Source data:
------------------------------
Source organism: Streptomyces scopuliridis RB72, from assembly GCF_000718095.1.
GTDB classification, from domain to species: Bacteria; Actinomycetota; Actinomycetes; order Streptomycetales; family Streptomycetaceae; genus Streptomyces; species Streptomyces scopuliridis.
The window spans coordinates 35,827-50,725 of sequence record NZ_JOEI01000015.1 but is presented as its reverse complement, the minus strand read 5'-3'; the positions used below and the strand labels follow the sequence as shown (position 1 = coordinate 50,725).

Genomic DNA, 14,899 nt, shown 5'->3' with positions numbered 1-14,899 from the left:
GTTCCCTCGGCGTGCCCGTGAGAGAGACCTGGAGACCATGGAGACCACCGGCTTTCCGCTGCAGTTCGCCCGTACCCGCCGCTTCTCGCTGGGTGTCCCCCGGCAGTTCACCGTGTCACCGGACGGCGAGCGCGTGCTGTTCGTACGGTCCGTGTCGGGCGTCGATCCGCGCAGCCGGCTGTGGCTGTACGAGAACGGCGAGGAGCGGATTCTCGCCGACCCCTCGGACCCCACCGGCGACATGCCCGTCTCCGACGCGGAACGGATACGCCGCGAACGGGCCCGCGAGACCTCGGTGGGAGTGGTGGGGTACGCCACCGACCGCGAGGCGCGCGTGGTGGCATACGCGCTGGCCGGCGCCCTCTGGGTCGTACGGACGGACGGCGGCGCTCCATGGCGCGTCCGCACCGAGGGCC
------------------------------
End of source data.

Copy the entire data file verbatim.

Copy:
Source organism: Streptomyces scopuliridis RB72, from assembly GCF_000718095.1.
GTDB classification, from domain to species: Bacteria; Actinomycetota; Actinomycetes; order Streptomycetales; family Streptomycetaceae; genus Streptomyces; species Streptomyces scopuliridis.
The window spans coordinates 35,827-50,725 of sequence record NZ_JOEI01000015.1 but is presented as its reverse complement, the minus strand read 5'-3'; the positions used below and the strand labels follow the sequence as shown (position 1 = coordinate 50,725).

Genomic DNA, 14,899 nt, shown 5'->3' with positions numbered 1-14,899 from the left:
GTTCCCTCGGCGTGCCCGTGAGAGAGACCTGGAGACCATGGAGACCACCGGCTTTCCGCTGCAGTTCGCCCGTACCCGCCGCTTCTCGCTGGGTGTCCCCCGGCAGTTCACCGTGTCACCGGACGGCGAGCGCGTGCTGTTCGTACGGTCCGTGTCGGGCGTCGATCCGCGCAGCCGGCTGTGGCTGTACGAGAACGGCGAGGAGCGGATTCTCGCCGACCCCTCGGACCCCACCGGCGACATGCCCGTCTCCGACGCGGAACGGATACGCCGCGAACGGGCCCGCGAGACCTCGGTGGGAGTGGTGGGGTACGCCACCGACCGCGAGGCGCGCGTGGTGGCATACGCGCTGGCCGGCGCCCTCTGGGTCGTACGGACGGACGGCGGCGCTCCATGGCGCGTCCGCACCGAGGGCC